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History – Alagarmalai is situated adjacent to a range of hills bearing the same name. On the hill range between Alagarmalai and Kidaripatti is a huge cavern with beds. The way to the cavern appears to have been along a precipitous rock edge, but a narrow set of steps with holes by the side for what might be wooden hand-rails have been cut into the rock to provide easier access, like the caves at Tirupparankunarm. The cave itself is a volwninous fifty yards wide along its east-west axis -three times the size of the cave at Tirupparankunram and contains an excellent spring in one corner. There are many stone berths of varied size throughout the cave; some are singles, and some are configured into groups. We can find eight Bramhi inscriptions in these caves which detail the chronology of the stone berths and their patrons. The names of a nun and monk, Saparnita and Kasyappan, were given special place of honour in the inscriptions.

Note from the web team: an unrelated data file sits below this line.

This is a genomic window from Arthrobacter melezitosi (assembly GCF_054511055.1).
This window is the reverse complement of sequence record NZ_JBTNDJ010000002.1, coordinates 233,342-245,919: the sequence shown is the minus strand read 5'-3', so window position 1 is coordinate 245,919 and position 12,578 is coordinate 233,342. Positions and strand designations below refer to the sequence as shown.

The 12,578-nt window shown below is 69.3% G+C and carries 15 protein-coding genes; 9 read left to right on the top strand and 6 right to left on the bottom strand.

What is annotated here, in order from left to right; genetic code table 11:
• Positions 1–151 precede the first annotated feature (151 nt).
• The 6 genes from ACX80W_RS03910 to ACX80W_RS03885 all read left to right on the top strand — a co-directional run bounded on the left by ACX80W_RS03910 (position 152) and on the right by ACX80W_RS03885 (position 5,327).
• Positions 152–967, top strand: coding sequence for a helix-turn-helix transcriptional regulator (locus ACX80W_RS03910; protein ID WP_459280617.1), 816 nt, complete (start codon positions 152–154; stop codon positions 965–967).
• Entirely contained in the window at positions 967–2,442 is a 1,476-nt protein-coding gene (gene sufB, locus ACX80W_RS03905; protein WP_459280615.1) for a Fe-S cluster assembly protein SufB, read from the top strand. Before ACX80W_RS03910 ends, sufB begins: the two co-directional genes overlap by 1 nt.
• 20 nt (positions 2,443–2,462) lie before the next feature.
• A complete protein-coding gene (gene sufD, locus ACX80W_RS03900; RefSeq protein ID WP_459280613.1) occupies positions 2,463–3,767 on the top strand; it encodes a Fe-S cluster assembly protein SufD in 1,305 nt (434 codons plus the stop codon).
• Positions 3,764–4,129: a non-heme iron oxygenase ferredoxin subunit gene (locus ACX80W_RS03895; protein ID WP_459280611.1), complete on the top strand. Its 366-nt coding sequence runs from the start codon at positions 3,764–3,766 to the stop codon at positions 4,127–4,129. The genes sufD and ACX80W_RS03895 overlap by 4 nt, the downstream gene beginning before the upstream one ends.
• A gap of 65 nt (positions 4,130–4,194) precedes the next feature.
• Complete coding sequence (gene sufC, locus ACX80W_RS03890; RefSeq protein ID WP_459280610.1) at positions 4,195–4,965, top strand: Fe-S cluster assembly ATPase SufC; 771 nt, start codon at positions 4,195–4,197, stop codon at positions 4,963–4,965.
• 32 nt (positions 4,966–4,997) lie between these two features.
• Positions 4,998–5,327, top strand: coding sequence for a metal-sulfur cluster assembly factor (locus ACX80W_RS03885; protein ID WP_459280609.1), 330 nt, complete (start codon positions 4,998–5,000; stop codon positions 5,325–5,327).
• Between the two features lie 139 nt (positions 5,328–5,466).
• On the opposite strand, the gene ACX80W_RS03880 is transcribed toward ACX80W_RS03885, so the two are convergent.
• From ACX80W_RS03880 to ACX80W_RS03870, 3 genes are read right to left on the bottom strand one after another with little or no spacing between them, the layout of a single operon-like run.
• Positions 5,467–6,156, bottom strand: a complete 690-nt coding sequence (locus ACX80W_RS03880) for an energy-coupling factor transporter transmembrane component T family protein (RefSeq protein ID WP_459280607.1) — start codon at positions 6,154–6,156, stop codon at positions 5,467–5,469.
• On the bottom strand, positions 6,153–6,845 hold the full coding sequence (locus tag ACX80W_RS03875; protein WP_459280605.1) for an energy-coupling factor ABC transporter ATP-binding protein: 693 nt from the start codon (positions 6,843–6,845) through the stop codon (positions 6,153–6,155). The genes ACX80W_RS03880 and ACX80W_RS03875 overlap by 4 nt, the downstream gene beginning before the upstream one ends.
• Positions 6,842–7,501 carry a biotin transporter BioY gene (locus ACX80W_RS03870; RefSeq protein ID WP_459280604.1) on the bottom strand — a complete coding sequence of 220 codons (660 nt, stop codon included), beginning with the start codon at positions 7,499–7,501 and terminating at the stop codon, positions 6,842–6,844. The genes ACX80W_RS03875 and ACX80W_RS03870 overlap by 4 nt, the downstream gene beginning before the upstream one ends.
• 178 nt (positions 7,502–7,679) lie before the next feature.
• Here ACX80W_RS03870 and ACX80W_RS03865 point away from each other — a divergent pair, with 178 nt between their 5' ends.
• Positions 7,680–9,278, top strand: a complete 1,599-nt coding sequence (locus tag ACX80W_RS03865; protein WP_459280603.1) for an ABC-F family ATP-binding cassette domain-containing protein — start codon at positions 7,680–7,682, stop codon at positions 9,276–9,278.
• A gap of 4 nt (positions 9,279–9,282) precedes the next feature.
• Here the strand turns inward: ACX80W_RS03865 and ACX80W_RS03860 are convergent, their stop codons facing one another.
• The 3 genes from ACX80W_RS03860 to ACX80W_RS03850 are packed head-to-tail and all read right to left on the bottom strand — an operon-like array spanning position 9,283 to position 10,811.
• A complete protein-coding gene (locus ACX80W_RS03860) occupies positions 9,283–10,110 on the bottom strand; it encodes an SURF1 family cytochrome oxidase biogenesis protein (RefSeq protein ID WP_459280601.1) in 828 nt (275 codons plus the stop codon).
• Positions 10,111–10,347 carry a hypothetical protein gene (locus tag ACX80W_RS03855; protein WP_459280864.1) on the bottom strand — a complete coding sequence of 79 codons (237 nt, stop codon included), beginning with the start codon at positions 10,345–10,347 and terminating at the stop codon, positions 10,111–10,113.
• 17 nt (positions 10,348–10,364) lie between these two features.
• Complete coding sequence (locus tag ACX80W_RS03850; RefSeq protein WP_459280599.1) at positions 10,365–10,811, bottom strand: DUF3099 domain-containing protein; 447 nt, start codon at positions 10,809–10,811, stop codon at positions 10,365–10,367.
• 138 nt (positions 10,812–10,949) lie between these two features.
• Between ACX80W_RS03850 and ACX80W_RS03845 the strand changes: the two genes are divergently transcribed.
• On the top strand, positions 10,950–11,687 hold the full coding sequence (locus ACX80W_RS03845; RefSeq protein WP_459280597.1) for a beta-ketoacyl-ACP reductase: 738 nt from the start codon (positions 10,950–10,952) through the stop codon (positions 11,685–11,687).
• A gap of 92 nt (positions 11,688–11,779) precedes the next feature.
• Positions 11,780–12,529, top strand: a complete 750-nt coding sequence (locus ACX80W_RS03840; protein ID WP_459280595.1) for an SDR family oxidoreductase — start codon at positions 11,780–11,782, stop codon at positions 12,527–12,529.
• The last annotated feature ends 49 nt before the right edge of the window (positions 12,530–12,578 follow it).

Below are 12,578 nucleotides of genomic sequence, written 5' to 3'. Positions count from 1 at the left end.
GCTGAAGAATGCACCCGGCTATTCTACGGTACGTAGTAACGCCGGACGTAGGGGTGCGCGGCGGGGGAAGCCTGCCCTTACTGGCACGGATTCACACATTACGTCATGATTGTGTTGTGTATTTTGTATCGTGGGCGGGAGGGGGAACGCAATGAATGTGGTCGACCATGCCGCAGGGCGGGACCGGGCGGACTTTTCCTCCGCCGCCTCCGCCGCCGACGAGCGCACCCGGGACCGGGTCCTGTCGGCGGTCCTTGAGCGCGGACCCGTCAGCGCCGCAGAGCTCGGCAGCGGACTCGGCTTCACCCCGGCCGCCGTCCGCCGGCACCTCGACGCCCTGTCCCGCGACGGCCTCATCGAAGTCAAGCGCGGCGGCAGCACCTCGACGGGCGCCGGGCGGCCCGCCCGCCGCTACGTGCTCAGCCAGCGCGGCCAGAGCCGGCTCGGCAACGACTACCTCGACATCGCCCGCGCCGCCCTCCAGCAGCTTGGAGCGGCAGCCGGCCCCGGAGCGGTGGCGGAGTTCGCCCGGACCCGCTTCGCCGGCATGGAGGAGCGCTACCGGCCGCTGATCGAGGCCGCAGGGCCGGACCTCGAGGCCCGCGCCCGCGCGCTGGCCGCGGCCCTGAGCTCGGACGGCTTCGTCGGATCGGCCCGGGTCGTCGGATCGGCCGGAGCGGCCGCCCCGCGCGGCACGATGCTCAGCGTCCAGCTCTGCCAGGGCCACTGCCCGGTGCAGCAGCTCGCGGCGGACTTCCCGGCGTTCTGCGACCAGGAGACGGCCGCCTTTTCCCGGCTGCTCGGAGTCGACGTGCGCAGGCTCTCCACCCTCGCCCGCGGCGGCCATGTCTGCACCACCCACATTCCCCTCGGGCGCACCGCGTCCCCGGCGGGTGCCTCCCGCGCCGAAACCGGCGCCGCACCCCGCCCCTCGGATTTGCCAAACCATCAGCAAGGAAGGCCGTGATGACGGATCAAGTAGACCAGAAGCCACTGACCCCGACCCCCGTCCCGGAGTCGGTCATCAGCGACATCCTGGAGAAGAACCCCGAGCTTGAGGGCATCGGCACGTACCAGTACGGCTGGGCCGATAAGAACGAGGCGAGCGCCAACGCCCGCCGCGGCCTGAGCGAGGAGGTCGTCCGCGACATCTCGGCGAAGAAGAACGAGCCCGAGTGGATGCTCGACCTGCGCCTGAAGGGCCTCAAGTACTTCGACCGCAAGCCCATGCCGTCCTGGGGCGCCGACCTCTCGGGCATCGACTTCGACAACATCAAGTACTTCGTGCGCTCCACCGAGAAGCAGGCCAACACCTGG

One final note about the Alagarmalai site. Situated just below the cave is a massive boulder containing a beautifully carved image of a seated Tirthankara. To one side of the icon is a Vatteluttu inscription of the ninth century, which declares that Ajjanandi was responsible for the creation And consecration of this sacred image. This particular preceptor, whose name appears at other sites, emerges as someone who played a dominant role in the propagation of Jaina doctrines, and had been, during his sojourn in Tamilnadu, instrumental in the consecration of Tirthankara images.

How to Reach – Alagarmalai is situated at a distance of about twelve miles north west of Madurai.